By Anne Palumbo
Should we pity the poor prune? It’s shriveled, wrinkled and puckered.
It’s best known for relieving constipation. It’s granny’s favorite fruit. It’s never in restaurants but always in nursing homes. And its sexy makeover — from dowdy prune to provocative dried plum — never gained enough traction to stick.
But, no, we should not pity the humble prune. We should take a cue from granny and get to know this delicious dried fruit even better!
Boasting an impressive array of nutrients — over 15 different vitamins and minerals — a prune’s health benefits go way beyond the bathroom.
Ready for some surprises?
Prunes are great for bones. Yes, bones! Current studies suggest that simply eating a serving of five prunes a day may help slow and prevent bone loss. While it’s not entirely clear why prunes promote bone health, this mighty dried fruit has many properties to consider: good amounts of vitamin K and potassium (both vital for strong bones), a wealth of antioxidants that may protect bones from cell damage, and the potential to increase certain hormones that are involved in bone formation. No wonder Granny’s doing the Rumba with Gramps into the wee hours!
Another startling perk from this toothsome dried plum? Prunes benefit heart health. Their fiber helps lower cholesterol; their powerful antioxidants keep inflammation at bay; and their potassium helps lower blood pressure and ease tension in the walls of blood vessels. Indeed, a trifecta of nutrients to help keep our tickers tocking longer.
Lastly, prunes are good for guts in more ways than one. While the insoluble fiber in prunes promotes regular bowel movements, the soluble fiber helps to moderate digestion and absorb nutrients from our food. What’s more, prunes contain sorbitol — an ingredient known to have a laxative effect — which can increase stool frequency. Feeling blocked-up and sluggish? Passing stools as hard as golf balls? You know what to reach for!
An average serving of four prunes has 90 calories, 3 grams of fiber, and no fat, cholesterol or sodium. Final surprise? A recent study found that people who snacked on prunes felt less hungry and ate fewer calories overall than people who ate other foods.
Look for prunes that have no added sugars and are preservative-free. Tightly reseal opened packages and store in a cool, dry place. Prunes do not need to be refrigerated. If you’re not used to eating prunes or other fiber-rich foods, you may want to start slow with one to two prunes a day and slowly work your way up.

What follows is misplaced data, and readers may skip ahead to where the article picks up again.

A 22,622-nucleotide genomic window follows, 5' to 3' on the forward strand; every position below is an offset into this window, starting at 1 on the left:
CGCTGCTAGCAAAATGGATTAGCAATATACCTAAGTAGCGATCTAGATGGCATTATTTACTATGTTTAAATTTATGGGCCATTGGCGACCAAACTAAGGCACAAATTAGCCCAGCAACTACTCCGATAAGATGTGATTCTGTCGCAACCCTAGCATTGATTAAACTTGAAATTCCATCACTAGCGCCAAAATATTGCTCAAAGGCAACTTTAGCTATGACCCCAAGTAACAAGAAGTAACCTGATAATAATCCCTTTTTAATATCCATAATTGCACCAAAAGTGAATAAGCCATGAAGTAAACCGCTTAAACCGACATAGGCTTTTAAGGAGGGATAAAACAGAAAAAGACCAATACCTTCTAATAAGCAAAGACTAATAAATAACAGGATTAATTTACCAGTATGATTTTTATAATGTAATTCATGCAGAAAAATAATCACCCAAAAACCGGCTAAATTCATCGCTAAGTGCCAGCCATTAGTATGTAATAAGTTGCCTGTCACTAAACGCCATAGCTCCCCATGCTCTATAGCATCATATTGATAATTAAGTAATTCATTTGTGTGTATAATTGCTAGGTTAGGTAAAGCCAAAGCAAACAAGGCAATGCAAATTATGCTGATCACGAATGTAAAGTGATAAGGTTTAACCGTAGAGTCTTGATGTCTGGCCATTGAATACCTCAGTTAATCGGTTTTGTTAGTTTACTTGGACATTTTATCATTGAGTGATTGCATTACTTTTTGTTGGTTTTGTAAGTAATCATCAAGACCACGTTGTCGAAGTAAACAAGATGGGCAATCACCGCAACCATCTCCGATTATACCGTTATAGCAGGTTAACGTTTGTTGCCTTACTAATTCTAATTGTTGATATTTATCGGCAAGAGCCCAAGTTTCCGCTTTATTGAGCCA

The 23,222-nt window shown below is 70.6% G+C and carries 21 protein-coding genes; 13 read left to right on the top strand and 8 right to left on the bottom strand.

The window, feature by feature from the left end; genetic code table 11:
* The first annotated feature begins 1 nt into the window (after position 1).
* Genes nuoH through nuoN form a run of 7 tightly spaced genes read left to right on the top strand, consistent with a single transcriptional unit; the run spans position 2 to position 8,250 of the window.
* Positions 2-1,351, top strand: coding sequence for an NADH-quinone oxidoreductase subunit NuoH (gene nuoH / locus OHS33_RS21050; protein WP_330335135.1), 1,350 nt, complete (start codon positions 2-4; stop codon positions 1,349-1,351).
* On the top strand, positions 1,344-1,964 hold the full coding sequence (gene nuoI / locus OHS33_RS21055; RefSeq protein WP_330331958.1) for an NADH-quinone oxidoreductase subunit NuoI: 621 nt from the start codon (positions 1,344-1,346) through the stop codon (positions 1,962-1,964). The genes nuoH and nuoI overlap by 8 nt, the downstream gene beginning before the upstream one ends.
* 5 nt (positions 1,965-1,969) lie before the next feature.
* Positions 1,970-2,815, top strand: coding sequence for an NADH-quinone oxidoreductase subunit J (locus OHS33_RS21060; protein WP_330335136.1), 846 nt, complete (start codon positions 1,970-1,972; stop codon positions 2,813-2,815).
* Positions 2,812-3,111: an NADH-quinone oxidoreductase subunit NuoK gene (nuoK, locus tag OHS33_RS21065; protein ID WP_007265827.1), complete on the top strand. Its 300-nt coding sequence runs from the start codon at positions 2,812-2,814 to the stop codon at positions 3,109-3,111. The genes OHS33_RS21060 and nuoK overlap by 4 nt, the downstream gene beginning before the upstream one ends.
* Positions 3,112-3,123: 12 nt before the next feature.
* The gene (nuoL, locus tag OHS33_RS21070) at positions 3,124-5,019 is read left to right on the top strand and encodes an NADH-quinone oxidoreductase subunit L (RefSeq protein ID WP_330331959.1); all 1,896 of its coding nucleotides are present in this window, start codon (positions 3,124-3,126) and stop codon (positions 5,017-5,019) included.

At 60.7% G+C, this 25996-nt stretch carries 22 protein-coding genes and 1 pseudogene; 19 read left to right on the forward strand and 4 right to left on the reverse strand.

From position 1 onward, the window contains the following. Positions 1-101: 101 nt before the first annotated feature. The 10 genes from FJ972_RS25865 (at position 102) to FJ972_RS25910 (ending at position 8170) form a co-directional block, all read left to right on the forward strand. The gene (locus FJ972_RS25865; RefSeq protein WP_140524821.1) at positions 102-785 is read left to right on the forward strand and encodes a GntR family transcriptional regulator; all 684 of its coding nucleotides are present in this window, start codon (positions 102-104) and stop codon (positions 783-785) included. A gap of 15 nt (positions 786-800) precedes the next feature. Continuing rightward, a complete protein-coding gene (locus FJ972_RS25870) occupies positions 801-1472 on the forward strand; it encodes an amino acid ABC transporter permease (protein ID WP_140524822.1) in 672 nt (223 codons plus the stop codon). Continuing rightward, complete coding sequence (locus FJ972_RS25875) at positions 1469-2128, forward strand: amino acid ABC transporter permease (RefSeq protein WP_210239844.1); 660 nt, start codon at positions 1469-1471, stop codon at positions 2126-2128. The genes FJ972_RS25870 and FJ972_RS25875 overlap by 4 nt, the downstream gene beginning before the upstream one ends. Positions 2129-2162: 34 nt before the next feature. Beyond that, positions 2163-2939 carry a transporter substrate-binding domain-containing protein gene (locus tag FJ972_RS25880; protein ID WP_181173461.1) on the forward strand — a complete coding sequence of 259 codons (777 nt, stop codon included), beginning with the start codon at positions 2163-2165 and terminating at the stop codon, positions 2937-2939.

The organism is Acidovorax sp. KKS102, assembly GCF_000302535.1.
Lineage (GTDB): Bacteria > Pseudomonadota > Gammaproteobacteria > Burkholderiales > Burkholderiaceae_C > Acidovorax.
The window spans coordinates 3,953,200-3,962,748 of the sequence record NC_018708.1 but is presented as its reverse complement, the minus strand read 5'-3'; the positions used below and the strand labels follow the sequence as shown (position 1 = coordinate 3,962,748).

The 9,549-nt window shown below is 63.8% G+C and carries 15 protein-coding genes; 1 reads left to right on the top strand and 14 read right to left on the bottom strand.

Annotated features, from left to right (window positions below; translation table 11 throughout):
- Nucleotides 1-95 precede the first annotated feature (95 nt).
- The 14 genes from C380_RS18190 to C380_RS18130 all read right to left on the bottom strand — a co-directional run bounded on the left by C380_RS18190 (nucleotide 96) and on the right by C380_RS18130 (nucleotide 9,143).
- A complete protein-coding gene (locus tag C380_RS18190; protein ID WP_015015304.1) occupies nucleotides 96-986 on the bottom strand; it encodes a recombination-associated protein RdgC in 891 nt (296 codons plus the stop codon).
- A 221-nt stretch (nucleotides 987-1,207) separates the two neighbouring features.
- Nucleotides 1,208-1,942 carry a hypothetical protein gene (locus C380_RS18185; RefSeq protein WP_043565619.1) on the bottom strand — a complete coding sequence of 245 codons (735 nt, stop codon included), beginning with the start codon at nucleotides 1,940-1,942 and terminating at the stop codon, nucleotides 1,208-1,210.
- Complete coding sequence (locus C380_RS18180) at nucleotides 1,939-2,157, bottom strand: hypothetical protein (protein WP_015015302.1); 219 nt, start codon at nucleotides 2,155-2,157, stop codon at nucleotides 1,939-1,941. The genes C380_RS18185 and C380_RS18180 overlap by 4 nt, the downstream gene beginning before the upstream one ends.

Quinoa Salad with Chopped Prunes and Prune Vinaigrette
Adapted from californiaprunes.org Serves 4-6
For the salad:
¾ cup quinoa
1½ cups water
½ cup chopped red pepper
½ cup chopped yellow pepper
¼ cup parsley, finely chopped
zest from 1 lemon
1-2 tablespoons lemon juice
½ cup slivered almonds, toasted
For the vinaigrette:
½ cup water
2 tablespoons olive oil
1 tablespoon balsamic vinegar
½ teaspoon Dijon mustard
½ teaspoon salt
¼ teaspoon coarse black pepper
1-2 tablespoons water to thin, as needed
Make the salad
Rinse the quinoa (to remove bitterness) and drain well. Combine the rinsed quinoa and water in a saucepan. Bring the mixture to a boil over medium-high heat, then decrease the heat to low to maintain a gentle simmer. Cook until the quinoa has absorbed all the water, about 15 to 20 minutes. Remove the pot from heat, cover, and let quinoa steam for 5 minutes. Transfer the quinoa to a medium bowl and fluff with a fork.
Cut the peppers into small chunks, finely chop the parsley, and cut the prunes into quarters. Drizzle vinaigrette over fluffed quinoa and mix well. Add the peppers, parsley, prunes, lemon zest, lemon juice and slivered almonds and gently mix again. Adjust seasonings and serve.
Make the vinaigrette
While quinoa is cooking, make the vinaigrette. Cut prunes in half and put in a small pan with ½ cup water. Bring to a boil and then decrease the heat to low to maintain a gentle simmer. Simmer, uncovered, for around 10 minutes until the water is almost gone. Stir occasionally while prunes are cooking.
Remove from heat and transfer to a small food processor. Add oil, balsamic vinegar, Dijon mustard, salt and pepper and blend until fairly smooth. Add 1 to 2 tablespoons water to get a pourable thickness.